You are what you consume, right? What do identity and consumption have to do with each other? Pretty much everything. People affirm their individuality through lifestyles, which are fundamentally an ensemble of consumption patterns: wearing a certain type of clothes, eating a certain type of food, going to certain places. This consumption identity has become the centre of an individualist society, applying both to the Western world and the rest of the world striving to reach a Western way of life. In fact, in a globalised world consumption goes beyond national or cultural identities. Being not only a basic means of survival, consumption is also a symptom of inequality. The Worldwatch Institute reports that Westerners, representing 12% of the world population, account for 60% of total private consumption spending. One can see in this figure a disproportionate unfairness, but it is also a huge opportunity for change.
There are good and bad consumptions as defined by the individual consumer. Nonetheless, universal values indicate that green and fair-trade products are considered good, i.e. practices that degrade the Earth and Humans are bad. Since you are what you consume, one carries a heavy moral weight on their shoulders. However, it is not always possible to be what one wants to express through consumption and often, individuals are only able to consume according to a range of things they can afford. They therefore are subject to trade-offs, or what ethicists call reflective equilibrium, thereby adapting judgments to situations. This piece explores the identity conflicts that arise in individuals’ consumption regarding sustainability and human rights issues. Moreover, conflicts can be visible or invisible as a result of information asymmetries.
Identity conflict: consumption and sustainability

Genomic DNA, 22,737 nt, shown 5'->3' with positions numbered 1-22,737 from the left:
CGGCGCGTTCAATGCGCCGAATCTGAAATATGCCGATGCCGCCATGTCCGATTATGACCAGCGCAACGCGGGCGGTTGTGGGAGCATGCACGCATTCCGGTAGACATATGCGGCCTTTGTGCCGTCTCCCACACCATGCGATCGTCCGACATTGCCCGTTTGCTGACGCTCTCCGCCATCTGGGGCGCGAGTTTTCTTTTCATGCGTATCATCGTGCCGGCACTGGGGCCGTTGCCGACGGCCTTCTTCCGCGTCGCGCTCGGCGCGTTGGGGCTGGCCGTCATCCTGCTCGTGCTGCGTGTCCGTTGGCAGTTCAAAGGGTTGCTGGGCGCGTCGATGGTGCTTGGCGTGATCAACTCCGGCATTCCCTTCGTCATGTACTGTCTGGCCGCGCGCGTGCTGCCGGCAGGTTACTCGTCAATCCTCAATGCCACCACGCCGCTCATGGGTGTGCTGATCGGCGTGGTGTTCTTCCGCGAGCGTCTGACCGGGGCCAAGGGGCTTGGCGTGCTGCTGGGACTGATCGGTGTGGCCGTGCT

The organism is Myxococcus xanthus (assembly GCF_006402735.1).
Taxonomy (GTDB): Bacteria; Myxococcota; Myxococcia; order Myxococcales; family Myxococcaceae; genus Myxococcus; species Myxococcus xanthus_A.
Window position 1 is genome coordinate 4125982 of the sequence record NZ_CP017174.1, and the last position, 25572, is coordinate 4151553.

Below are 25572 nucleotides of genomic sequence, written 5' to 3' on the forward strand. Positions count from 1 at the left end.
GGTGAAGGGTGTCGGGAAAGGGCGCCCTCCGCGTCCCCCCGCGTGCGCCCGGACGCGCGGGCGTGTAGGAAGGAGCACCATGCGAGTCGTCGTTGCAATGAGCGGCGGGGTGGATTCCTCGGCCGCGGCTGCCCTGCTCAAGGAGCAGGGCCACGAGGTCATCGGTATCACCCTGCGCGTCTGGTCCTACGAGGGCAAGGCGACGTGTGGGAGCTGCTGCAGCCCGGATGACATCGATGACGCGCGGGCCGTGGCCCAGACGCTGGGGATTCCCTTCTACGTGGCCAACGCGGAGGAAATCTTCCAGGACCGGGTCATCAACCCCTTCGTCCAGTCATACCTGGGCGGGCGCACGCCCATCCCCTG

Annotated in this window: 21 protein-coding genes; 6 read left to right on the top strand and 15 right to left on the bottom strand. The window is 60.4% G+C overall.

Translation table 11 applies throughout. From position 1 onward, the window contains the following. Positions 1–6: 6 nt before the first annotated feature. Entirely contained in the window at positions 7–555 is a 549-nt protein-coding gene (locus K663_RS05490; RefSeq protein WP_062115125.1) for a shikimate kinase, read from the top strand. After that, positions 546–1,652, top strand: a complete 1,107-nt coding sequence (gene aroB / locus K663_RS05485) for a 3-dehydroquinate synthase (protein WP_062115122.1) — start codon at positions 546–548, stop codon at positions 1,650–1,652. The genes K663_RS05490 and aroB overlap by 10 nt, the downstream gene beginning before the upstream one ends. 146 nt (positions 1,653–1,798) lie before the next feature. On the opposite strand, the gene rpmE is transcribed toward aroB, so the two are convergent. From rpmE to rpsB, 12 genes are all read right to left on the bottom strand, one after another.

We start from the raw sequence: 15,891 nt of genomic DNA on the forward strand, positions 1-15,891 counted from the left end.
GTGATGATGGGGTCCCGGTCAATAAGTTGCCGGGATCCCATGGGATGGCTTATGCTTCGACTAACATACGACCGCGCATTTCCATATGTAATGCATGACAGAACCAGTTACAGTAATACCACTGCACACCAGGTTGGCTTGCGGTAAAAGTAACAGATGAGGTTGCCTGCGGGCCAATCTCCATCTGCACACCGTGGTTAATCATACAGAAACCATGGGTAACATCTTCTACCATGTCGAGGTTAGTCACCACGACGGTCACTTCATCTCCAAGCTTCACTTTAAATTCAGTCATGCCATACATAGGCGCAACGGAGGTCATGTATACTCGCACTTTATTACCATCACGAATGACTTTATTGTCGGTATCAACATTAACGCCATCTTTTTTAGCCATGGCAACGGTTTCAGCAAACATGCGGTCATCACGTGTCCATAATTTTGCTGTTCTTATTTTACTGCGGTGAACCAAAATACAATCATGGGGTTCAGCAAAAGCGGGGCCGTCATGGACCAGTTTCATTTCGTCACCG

‘Sustainability’ has its origins in the forestry of 18th century Saxony. The idea was to clear only so much timber so that it could re-grow naturally to keep the population of trees in balance. Since the Brundtland Commission—where the UN recognised that environmental problems were global and sustainable development was necessary in 1983—sustainability also means to preserve the health of the earth for future generations. Over the past three decades sustainability has indeed become one of the greatest challenges for producers and consumers all over the world. Nowadays, being green is not just being green. Environmental awareness often comes with a whole new hip way of life. Sustainability is the catchword of the decade and embedded in various contemporary identification sets. Yet balancing the ‘demands’ of different identity elements is not easy. Consider two examples: Ever wondered about the armadas of coffee-to-go yuppies in urban areas? Carrying one really makes a huge difference and is part of a modern “metropolitan” intellectual identity. While there are ‘Bio’ and ‘Fair trade’ labels on the mug for sure, there is also a conflict of identity given the amount of energy and water used to produce those cups and the mountains of waste such disposable cups cause. Travels—another ingredient of aforementioned global citizen selfhood—is not only fatal to “prejudice, bigotry, and narrow-mindedness” as Mark Twain has rightly ascertained but may also have negative impacts on the environment: a flight Berlin—New York return causes 4.24 tons of CO2 emissions per passenger, one of the main culprit of climate change, roughly an equivalent to driving a car for two years that is 24.000 kilometers/14.913 miles*. Even if these are examples of a peculiar global citizen identity, it has to be noted that global cities are not only major consumers but also set consumption, hence general (identity) trends for the world. Often it is not entirely visible at first-sight whether consuming a certain product is environmentally friendly or not—stereotypes can fool in this context. For example, going by car—if it is used to full capacity, modern and environmentally friendly—may be more emission efficient than taking an empty train, which may furthermore be fuelled by power from nuclear sources. Put differently, when one buys a product one has only a slight, if any idea, of the product’s carbon emissions record. Making prima facie a rational choice in accordance with one’s identity without clarity of consciousness, but misleading intuition, has its limits indeed. Often an analysis of a specific case in a particular situation would be required. Nonetheless, asymmetric information can be fairly simply reduced for many instances and hence the individual capacity to make a reasonable individual choice can be enhanced.